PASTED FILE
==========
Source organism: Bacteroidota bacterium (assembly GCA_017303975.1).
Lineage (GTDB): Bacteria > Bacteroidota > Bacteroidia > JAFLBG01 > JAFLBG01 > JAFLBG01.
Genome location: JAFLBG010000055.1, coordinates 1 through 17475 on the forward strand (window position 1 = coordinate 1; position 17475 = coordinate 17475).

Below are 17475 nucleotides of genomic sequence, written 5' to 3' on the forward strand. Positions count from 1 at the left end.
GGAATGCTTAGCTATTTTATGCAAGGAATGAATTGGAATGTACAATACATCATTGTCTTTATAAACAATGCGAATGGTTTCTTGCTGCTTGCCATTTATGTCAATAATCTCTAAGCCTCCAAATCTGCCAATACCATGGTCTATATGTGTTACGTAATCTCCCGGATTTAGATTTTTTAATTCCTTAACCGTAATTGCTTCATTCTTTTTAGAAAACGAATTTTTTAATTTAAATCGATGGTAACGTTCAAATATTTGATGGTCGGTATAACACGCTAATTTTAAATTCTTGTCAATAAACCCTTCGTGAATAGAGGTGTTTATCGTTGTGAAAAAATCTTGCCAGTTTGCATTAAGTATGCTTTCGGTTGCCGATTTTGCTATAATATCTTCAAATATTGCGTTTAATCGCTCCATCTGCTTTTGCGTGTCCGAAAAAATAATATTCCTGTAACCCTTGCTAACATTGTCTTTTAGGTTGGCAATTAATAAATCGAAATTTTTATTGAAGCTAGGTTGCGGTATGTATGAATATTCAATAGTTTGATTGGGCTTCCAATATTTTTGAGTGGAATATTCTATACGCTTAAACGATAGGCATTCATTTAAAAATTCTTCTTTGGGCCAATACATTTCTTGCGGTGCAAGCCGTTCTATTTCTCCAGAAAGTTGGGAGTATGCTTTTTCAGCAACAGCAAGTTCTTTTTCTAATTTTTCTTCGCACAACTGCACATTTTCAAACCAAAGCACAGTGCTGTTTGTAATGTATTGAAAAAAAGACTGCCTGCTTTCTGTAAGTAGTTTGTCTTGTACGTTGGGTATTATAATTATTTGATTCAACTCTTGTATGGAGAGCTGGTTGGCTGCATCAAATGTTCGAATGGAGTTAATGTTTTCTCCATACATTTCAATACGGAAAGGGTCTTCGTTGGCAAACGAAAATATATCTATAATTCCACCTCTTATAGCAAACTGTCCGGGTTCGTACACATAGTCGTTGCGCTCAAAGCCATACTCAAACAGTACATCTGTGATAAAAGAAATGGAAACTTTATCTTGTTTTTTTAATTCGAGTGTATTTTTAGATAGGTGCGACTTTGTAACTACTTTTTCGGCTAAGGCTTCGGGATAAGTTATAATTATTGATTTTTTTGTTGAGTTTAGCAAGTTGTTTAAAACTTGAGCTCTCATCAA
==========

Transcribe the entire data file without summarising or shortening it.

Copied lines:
Source organism: Bacteroidota bacterium (assembly GCA_017303975.1).
Lineage (GTDB): Bacteria > Bacteroidota > Bacteroidia > JAFLBG01 > JAFLBG01 > JAFLBG01.
Genome location: JAFLBG010000055.1, coordinates 1 through 17475 on the forward strand (window position 1 = coordinate 1; position 17475 = coordinate 17475).

Below are 17475 nucleotides of genomic sequence, written 5' to 3' on the forward strand. Positions count from 1 at the left end.
GGAATGCTTAGCTATTTTATGCAAGGAATGAATTGGAATGTACAATACATCATTGTCTTTATAAACAATGCGAATGGTTTCTTGCTGCTTGCCATTTATGTCAATAATCTCTAAGCCTCCAAATCTGCCAATACCATGGTCTATATGTGTTACGTAATCTCCCGGATTTAGATTTTTTAATTCCTTAACCGTAATTGCTTCATTCTTTTTAGAAAACGAATTTTTTAATTTAAATCGATGGTAACGTTCAAATATTTGATGGTCGGTATAACACGCTAATTTTAAATTCTTGTCAATAAACCCTTCGTGAATAGAGGTGTTTATCGTTGTGAAAAAATCTTGCCAGTTTGCATTAAGTATGCTTTCGGTTGCCGATTTTGCTATAATATCTTCAAATATTGCGTTTAATCGCTCCATCTGCTTTTGCGTGTCCGAAAAAATAATATTCCTGTAACCCTTGCTAACATTGTCTTTTAGGTTGGCAATTAATAAATCGAAATTTTTATTGAAGCTAGGTTGCGGTATGTATGAATATTCAATAGTTTGATTGGGCTTCCAATATTTTTGAGTGGAATATTCTATACGCTTAAACGATAGGCATTCATTTAAAAATTCTTCTTTGGGCCAATACATTTCTTGCGGTGCAAGCCGTTCTATTTCTCCAGAAAGTTGGGAGTATGCTTTTTCAGCAACAGCAAGTTCTTTTTCTAATTTTTCTTCGCACAACTGCACATTTTCAAACCAAAGCACAGTGCTGTTTGTAATGTATTGAAAAAAAGACTGCCTGCTTTCTGTAAGTAGTTTGTCTTGTACGTTGGGTATTATAATTATTTGATTCAACTCTTGTATGGAGAGCTGGTTGGCTGCATCAAATGTTCGAATGGAGTTAATGTTTTCTCCATACATTTCAATACGGAAAGGGTCTTCGTTGGCAAACGAAAATATATCTATAATTCCACCTCTTATAGCAAACTGTCCGGGTTCGTACACATAGTCGTTGCGCTCAAAGCCATACTCAAACAGTACATCTGTGATAAAAGAAATGGAAACTTTATCTTGTTTTTTTAATTCGAGTGTATTTTTAGATAGGTGCGACTTTGTAACTACTTTTTCGGCTAAGGCTTCGGGATAAGTTATAATTATTGATTTTTTTGTTGAGTTTAGCAAGTTGTTTAAAACTTGAGCTCTCATCAA